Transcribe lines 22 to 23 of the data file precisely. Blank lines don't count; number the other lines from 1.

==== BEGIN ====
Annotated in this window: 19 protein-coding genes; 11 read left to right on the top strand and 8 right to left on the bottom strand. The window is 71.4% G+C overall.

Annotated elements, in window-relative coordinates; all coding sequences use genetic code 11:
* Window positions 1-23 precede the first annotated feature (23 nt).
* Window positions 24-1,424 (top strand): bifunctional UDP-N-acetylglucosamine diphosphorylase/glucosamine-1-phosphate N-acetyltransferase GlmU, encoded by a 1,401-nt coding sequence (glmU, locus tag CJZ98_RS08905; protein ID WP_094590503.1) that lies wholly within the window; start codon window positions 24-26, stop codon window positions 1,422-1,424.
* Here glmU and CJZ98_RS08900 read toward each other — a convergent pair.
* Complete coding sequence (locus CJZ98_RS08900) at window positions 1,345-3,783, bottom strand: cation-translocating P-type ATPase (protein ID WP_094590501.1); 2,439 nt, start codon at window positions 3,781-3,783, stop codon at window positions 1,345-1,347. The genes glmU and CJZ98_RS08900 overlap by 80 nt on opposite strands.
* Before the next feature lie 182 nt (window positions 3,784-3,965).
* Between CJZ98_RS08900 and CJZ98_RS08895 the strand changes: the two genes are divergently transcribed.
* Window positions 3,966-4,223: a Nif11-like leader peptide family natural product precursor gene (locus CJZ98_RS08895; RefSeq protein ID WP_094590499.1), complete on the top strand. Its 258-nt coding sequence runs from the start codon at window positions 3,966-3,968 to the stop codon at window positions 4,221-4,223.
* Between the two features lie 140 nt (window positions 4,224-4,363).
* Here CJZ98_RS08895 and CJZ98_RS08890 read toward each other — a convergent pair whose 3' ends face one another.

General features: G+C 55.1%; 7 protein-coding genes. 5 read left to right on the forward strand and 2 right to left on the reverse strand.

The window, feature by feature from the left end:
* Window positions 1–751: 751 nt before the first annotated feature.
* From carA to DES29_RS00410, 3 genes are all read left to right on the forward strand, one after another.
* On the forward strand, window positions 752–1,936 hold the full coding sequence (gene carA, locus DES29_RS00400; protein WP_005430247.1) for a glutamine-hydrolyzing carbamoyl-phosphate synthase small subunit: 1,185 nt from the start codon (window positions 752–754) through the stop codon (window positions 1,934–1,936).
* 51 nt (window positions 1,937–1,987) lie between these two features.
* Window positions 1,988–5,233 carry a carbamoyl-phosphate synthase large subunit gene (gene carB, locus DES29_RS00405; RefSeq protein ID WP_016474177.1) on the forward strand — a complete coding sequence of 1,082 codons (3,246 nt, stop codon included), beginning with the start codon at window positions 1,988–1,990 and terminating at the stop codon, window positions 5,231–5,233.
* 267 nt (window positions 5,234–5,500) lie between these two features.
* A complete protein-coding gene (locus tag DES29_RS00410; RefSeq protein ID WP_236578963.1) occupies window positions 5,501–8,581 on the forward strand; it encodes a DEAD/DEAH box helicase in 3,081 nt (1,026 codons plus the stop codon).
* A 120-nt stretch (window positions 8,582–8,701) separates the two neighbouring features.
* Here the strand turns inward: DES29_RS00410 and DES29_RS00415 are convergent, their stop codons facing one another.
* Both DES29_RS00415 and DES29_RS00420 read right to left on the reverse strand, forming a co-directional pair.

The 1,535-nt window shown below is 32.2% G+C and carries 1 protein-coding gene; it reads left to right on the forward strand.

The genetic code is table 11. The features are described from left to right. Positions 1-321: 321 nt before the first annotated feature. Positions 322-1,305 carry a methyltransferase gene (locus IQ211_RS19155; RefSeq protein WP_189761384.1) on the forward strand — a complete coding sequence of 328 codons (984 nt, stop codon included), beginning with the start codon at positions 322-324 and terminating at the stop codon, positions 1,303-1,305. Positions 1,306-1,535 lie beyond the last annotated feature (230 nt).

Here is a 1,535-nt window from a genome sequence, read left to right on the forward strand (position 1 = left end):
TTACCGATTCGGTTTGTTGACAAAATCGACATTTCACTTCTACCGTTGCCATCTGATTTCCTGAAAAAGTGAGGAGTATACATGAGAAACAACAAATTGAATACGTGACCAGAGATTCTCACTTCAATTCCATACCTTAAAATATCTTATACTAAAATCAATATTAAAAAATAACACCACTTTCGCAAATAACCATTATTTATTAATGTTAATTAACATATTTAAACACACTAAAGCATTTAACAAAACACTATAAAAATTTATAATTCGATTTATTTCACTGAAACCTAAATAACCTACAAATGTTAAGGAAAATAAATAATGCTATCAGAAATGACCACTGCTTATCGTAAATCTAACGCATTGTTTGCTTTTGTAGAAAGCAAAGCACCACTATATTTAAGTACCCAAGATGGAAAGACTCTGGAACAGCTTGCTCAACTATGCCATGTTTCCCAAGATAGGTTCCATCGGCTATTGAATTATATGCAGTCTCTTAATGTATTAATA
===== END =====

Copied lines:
* Here the strand turns inward: DES29_RS00410 and DES29_RS00415 are convergent, their stop codons facing one another.
* Both DES29_RS00415 and DES29_RS00420 read right to left on the reverse strand, forming a co-directional pair.